Furthermore, the scramble to increase oil supply has even prompted Washington, for the first time in years, to reopen diplomatic channels with one of Russia's closest Latin American allies, Venezuela. The country on the northern coast of South America boasts the world’s largest proven oil reserves and used to be a major exporter until its production collapsed from an estimated 3 million barrels per day to less than million amid the tough sanctions regime imposed by the US and mismanagement.
Sanctions were imposed against the country’s democratically elected government in January 2019 in the wake of Venezuelan opposition figure Juan Guaido’s proclamation of himself as the country’s "interim president". Guaido led an unsuccessful coup attempt, with the Donald Trump administration recognizing his claims back in January 2019.
Several days ago, an American delegation visited Caracas in a bid to discuss "energy security" and ensure additional oil production to sustain the US economy. Now, Venezuela has released from jail at least two Americans, Gustavo Cardenas, one of six Exxon executives detained in Venezuela on corruption and embezzlement charges since 2017, and Jorge Alberto Fernández, a Cuban-American detained on terrorism charges.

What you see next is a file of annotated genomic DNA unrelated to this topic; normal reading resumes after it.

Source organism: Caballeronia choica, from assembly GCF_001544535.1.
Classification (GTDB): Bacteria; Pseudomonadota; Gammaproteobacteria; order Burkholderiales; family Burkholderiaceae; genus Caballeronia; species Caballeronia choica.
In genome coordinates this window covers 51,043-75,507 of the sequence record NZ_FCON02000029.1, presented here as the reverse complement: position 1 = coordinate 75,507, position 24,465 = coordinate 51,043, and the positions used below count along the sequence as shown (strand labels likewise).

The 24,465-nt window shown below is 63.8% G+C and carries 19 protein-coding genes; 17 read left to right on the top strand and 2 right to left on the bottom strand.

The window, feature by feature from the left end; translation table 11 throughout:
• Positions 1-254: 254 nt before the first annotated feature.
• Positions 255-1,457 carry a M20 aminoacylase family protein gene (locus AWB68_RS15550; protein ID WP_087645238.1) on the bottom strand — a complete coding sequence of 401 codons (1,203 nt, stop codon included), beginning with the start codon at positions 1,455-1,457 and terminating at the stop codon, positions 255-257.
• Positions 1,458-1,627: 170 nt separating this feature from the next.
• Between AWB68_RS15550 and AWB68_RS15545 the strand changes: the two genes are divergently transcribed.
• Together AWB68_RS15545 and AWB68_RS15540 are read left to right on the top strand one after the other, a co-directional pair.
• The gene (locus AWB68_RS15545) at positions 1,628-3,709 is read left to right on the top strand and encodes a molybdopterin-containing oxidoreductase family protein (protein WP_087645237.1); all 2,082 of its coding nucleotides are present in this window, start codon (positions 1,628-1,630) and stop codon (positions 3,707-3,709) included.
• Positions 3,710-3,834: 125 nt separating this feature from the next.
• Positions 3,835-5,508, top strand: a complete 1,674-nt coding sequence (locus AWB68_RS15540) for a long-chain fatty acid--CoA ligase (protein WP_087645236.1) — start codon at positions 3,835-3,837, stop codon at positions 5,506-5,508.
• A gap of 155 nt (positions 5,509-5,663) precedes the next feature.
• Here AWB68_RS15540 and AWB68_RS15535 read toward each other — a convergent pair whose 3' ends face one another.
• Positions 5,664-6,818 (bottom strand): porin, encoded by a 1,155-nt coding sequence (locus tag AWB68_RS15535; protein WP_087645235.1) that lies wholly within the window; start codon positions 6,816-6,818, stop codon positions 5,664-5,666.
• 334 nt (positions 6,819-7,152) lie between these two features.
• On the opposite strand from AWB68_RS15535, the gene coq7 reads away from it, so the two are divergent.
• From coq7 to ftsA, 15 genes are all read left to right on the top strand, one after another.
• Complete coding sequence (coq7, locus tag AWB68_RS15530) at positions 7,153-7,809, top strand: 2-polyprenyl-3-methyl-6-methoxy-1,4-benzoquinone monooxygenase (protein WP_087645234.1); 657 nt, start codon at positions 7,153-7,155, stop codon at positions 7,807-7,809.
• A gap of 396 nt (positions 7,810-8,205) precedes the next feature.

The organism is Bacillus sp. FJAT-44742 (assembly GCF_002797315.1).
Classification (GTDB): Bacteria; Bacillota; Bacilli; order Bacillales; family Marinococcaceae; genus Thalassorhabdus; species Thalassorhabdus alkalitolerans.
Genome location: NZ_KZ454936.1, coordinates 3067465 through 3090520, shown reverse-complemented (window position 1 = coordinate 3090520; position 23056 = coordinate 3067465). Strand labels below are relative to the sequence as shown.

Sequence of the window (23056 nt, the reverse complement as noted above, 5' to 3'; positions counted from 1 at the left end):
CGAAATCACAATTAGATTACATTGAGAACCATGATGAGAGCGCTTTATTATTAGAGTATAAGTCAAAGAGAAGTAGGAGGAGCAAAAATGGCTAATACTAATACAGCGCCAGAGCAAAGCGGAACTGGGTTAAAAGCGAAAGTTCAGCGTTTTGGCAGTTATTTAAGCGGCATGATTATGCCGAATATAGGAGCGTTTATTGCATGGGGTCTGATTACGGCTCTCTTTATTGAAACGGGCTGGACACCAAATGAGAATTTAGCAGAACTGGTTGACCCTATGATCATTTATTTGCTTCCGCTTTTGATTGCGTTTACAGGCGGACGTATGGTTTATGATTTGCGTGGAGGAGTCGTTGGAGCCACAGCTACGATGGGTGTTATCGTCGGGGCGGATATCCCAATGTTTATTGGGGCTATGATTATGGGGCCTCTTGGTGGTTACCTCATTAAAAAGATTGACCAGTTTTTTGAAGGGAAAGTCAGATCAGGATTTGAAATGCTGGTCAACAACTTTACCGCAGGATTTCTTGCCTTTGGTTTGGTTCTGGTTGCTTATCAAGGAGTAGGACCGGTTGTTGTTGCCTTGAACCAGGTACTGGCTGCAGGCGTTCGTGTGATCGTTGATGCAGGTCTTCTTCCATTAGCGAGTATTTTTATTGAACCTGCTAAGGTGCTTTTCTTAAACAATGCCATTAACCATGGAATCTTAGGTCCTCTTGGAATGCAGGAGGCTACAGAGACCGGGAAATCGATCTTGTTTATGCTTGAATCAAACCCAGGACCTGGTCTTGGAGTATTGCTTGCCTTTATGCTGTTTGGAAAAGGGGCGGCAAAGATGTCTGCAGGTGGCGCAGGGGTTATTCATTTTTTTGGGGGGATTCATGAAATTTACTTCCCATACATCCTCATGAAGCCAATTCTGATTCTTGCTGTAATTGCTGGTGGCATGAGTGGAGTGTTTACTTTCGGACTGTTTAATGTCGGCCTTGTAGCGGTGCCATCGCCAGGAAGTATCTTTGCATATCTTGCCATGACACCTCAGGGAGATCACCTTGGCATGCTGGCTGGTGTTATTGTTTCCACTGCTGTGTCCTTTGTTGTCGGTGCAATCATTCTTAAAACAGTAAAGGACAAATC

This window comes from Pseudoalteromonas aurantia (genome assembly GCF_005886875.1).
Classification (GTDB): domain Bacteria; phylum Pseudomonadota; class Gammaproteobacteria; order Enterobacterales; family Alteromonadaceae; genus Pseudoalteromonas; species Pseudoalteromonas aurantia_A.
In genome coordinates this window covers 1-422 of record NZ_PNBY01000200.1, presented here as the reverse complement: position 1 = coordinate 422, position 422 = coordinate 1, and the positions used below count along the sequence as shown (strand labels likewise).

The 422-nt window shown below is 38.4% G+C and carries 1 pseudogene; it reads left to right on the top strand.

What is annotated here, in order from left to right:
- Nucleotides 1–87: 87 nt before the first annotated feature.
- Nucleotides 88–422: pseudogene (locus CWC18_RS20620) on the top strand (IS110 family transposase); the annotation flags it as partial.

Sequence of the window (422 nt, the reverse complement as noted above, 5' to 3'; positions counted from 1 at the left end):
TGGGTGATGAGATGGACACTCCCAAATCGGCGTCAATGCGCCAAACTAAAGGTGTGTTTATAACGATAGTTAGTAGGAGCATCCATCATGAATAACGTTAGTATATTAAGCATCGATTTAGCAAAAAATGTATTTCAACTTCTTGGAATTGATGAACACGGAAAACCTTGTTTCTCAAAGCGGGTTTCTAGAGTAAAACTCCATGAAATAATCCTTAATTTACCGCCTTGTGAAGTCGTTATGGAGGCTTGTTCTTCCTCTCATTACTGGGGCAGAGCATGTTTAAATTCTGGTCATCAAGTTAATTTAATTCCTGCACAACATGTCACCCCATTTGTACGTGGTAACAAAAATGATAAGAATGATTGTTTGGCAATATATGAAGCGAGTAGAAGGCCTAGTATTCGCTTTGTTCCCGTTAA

The move is seen by analysts as an apparent goodwill gesture and possibly a prelude to the OPEC member ncreasing production to ease the oil price surge.
Meanwhile, Joe Biden has claimed that the decision to ban all energy imports from Russia would deal "another powerful blow to Putin's war machine".
© Sputnik / Valery MelnikovDPR LPR Russia Ukraine Military Operation
DPR LPR Russia Ukraine Military Operation
© Sputnik / Valery Melnikov
Moscow launched a special military operation aimed at demilitarizing and de-Nazifying Ukraine on 24 February, undertaken in coordination with Russia's Donbass allies, the Donetsk and Lugansk People's Republics (DPR, LPR). The move came after the two breakaways, earlier officially recognized by Moscow, requested assistance amid escalating attacks by Kiev forces. Only military assets are being targeted, according to Russian authorities, with the Kremlin reiterating that it has no intention of occupying Ukraine. However, the US and its NATO allies have rolled out sweeping sanctions targeting Russia.